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  • csm-3000-scu-dagger-front-11_0

Small Dagger

Present Location: Chhatrapati Shivaji Maharaj Vastu Sangrahalaya, Mumbai

Period: Medieval

Material: Metal

Objects: Armoury and Weapons

Style: Mughal

Credits: Sir Ratan Tata Collection

The Jamdhar is a typical Indian push dagger. Its peculiarity lies in the H-shaped handle which is made of two parallel bars connected by two or more cross pieces. The jamdhar is used as a thrusting weapon. It was a weapon of war as well as self-defense. It was popular in 16th-17th century A.D. as evidenced by the miniature paintings of this period. The word jamdhar is also mentioned in the Ain-i-Akbari.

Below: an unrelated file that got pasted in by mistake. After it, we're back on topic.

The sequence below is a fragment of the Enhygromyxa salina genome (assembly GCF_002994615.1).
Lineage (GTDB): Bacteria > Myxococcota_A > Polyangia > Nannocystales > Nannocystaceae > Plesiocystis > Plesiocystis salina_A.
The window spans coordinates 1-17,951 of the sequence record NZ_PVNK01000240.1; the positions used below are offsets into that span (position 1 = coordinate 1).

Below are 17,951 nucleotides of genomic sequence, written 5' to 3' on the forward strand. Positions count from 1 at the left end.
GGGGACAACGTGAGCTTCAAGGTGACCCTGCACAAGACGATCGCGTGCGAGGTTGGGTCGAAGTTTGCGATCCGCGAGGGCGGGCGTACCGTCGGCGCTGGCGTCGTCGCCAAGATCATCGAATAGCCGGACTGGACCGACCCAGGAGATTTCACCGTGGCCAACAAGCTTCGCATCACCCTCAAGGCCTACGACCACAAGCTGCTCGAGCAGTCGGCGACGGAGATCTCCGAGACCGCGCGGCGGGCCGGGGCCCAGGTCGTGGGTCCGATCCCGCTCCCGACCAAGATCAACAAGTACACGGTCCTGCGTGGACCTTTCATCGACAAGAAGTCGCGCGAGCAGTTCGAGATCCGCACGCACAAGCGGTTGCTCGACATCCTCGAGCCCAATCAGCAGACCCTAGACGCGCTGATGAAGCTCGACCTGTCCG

The etymology of the word as given by J. Shakespear, 1790, is jam, from the Sanskrit yam, which means death, and dhar, which means a sharp edge. Thus it seems that the weapon is native to India. Interestingly, the British at first couldn’t understand as to why Indian soldiers wore heavy armours, given the hot climate of the country and the vast distances that they had to travel. Probably they didn’t understand this was done to protect themselves from the Jamdhar. Another point to note is that to do the work of Koftagiri for the decoration of the dagger, metal workers (Lohars), polishers (Sikligars) and silver or gold smiths (Sonis) worked together.